At least when you send a gift copy or a hardcopy, you show appreciation for their time.
Request for the reviewer to buy your book.
This is a surefire way to flush your chances of having your book reviewed down the drain.
A lot of reviewers and book bloggers review books for the love of reading and without being redundant, for the love of books. And they don’t charge for the service. Many of them work in other professions other than writing or are students who love to talk about their reading experiences. Putting it simply, they don’t require anything else except the book.
In a brief example, once someone contacted me through LinkedIn asking me to review his book, but instead of telling me what the book was about and how readers could benefit from it, he sent me a link to where I could purchase the book to read and review if I was interested. Really?
If this was meant to be a promotional strategy, to say it was ineffective—not to mention inappropriate—is an understatement.
When you ask a reviewer to buy your book to review, not only you are being inconsiderate of the time the person would take to write you a review for free, but you will also come across as being desperate.
Send a message with little to no
This is another big downer. Again, reviewers receive tons of requests. In order to sort out the ones who interest them, reviewers need to know what your book is about, right?
Also, in most cases, they want to know how the book in question can benefit their readers. This is especially true if you are contacting bloggers and their website is not a book review venue.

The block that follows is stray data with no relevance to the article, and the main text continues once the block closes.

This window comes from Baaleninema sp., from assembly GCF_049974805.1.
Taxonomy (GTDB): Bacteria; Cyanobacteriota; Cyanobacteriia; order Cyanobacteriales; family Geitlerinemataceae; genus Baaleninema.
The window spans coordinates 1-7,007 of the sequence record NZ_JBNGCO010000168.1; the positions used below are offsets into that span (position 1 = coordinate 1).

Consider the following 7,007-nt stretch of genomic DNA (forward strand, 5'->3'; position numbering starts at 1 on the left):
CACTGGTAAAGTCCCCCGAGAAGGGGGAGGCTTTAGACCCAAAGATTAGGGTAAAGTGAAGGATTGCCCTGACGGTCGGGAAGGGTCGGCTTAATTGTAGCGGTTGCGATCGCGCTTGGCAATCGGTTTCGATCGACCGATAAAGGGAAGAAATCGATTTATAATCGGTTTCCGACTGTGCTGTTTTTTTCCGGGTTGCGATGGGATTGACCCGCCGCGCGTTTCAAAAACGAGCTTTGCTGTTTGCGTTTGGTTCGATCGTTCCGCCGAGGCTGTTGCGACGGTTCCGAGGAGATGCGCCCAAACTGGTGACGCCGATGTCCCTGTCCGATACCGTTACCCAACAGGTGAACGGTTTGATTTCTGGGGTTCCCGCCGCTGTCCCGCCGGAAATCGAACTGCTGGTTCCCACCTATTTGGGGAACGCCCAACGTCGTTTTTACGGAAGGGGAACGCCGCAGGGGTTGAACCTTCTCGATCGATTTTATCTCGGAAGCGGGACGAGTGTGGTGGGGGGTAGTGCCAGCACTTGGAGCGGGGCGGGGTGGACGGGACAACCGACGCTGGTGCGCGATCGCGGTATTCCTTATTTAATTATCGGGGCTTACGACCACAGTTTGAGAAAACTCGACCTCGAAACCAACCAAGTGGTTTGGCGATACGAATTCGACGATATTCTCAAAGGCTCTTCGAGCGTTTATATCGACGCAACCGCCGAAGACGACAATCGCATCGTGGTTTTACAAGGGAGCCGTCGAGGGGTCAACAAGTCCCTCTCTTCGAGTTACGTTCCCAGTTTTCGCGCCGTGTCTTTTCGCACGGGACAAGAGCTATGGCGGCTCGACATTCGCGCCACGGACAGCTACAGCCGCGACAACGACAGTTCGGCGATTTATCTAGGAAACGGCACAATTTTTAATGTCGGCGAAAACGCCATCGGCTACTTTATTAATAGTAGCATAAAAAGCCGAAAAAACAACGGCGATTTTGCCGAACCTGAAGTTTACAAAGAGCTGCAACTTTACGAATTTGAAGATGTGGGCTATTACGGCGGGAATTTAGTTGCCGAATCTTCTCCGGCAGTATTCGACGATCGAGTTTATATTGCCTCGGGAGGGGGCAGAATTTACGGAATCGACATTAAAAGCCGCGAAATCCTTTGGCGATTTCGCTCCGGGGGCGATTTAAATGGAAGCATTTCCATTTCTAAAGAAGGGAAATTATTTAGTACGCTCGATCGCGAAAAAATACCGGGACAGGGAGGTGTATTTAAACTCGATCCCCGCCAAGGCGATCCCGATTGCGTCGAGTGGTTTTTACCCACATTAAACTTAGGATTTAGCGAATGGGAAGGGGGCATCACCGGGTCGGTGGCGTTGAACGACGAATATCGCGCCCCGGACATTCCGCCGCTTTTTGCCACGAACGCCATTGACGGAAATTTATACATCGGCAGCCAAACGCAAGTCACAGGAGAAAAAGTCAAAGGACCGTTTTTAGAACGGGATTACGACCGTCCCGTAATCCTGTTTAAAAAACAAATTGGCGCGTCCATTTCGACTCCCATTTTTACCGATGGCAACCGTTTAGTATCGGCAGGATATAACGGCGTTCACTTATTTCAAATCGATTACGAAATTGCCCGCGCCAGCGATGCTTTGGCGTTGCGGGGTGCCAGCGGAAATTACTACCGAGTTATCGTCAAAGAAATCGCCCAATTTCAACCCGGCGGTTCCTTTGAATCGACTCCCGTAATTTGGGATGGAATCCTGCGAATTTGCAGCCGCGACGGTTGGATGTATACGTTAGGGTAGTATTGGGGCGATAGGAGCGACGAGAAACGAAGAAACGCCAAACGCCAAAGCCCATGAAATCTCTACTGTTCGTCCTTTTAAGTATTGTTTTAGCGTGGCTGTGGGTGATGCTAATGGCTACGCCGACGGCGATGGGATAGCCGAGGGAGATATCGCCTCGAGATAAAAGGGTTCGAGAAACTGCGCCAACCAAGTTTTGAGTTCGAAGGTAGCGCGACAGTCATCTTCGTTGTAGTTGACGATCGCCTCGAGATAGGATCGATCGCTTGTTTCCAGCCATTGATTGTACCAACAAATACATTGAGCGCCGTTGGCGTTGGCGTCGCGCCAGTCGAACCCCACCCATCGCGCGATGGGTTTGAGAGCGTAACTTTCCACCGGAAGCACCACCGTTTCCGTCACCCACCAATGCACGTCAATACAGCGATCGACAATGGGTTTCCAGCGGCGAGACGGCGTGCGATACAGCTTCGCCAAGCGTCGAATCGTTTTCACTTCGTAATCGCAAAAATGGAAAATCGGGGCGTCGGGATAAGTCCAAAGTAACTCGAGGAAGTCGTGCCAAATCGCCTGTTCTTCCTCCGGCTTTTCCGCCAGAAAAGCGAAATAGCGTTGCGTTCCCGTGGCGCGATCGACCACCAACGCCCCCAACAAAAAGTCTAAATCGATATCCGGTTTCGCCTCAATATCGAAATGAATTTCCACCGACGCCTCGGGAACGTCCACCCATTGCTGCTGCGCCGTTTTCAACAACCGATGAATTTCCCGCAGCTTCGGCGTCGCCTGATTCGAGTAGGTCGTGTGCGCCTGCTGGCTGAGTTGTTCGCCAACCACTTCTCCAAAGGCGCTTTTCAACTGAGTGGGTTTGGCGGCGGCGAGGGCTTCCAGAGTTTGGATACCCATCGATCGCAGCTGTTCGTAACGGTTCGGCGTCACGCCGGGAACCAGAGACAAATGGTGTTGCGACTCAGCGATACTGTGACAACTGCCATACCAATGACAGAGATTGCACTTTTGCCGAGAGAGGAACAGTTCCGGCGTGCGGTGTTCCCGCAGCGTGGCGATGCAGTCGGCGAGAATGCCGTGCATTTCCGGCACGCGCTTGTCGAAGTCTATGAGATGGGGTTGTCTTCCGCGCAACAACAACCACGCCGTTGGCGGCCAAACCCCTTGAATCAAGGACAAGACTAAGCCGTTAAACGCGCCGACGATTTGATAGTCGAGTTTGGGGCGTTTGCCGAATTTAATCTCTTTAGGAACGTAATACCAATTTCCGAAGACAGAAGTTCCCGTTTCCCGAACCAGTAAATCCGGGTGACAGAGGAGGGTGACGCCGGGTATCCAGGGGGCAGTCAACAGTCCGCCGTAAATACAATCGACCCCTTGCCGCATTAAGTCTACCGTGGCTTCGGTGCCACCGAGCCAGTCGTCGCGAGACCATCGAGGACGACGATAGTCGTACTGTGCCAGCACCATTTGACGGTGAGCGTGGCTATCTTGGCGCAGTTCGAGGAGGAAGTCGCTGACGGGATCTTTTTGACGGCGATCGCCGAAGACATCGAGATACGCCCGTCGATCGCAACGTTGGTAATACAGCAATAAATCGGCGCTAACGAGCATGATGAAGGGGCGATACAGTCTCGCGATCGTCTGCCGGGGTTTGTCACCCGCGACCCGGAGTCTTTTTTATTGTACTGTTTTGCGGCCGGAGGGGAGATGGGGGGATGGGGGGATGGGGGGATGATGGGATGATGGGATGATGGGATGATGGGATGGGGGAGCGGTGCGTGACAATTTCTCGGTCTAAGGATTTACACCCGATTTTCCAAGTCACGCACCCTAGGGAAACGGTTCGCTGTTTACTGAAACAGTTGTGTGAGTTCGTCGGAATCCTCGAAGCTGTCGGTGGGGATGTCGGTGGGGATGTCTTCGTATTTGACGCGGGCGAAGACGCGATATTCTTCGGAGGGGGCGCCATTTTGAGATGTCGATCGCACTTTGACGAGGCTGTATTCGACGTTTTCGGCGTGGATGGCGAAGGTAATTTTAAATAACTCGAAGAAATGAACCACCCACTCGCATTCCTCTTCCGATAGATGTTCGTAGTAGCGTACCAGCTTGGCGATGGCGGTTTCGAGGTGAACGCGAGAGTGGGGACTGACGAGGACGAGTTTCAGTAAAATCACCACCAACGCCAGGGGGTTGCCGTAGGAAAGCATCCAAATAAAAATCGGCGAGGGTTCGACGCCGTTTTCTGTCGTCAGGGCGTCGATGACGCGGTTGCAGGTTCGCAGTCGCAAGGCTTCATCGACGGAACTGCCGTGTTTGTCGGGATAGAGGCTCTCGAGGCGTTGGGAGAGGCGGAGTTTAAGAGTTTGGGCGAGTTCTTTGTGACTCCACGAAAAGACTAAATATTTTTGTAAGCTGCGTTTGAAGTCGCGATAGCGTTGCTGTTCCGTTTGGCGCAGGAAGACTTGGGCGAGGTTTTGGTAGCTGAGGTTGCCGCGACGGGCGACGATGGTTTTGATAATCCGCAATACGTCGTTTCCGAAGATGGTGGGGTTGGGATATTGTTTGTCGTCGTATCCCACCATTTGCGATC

Send a message to a reviewer like you are talking to a close friend.
By that, I’m not implying to be unfriendly, but professional instead. In other words, it’s important to use your full name and give links to your website, social media channels, or any other source so that the reviewer can get information about you and your work.
For instance, I have received quite a few requests where the person gave their first name but not their last name. A few others gave me no name at all. On top of that, there were no links for the books or information about them. How am I supposed to send feedback?
Not to mention, people already assume that you know them because you had a quick exchange on social media (more on the next point). And when you even try to search the person’s name on social media, you find nothing because he or she uses a different username.
Assume that the reviewer will accept your book because of a brief exchange on social media.
This complements the previous point.
Nowadays, being engaged in social media is many people’s guilty pleasure. In other instances, social media is a working tool. Regardless of the purpose, whoever jumps on this trend communicates with a myriad of people or large audiences in multiple channels.
For the tweeters around, have you seen some accounts with the message “retweets don’t constitute any type of endorsement”?
The same goes for reviews. It does not mean that because someone liked one of your Instagram or Twitter posts that he or she wants to review your book or other manuscript. A person might have respect and admiration for your work, but the genre in which you write is not his/her cup of tea. This is perfectly normal, and please, don’t take it personally. The reality is that likes don’t imply review endorsement.
Those minimum details can make or break your chances of receiving a response or getting a book thumbs-up from a reviewer.
Because reviews are a crucial part of an author’s marketing strategy, the way to approach them should not be taken for granted. Reviewers will be thankful for it and so will your readers.
What are your experiences seeking or writing reviews? Share with us and let’s start a conversation.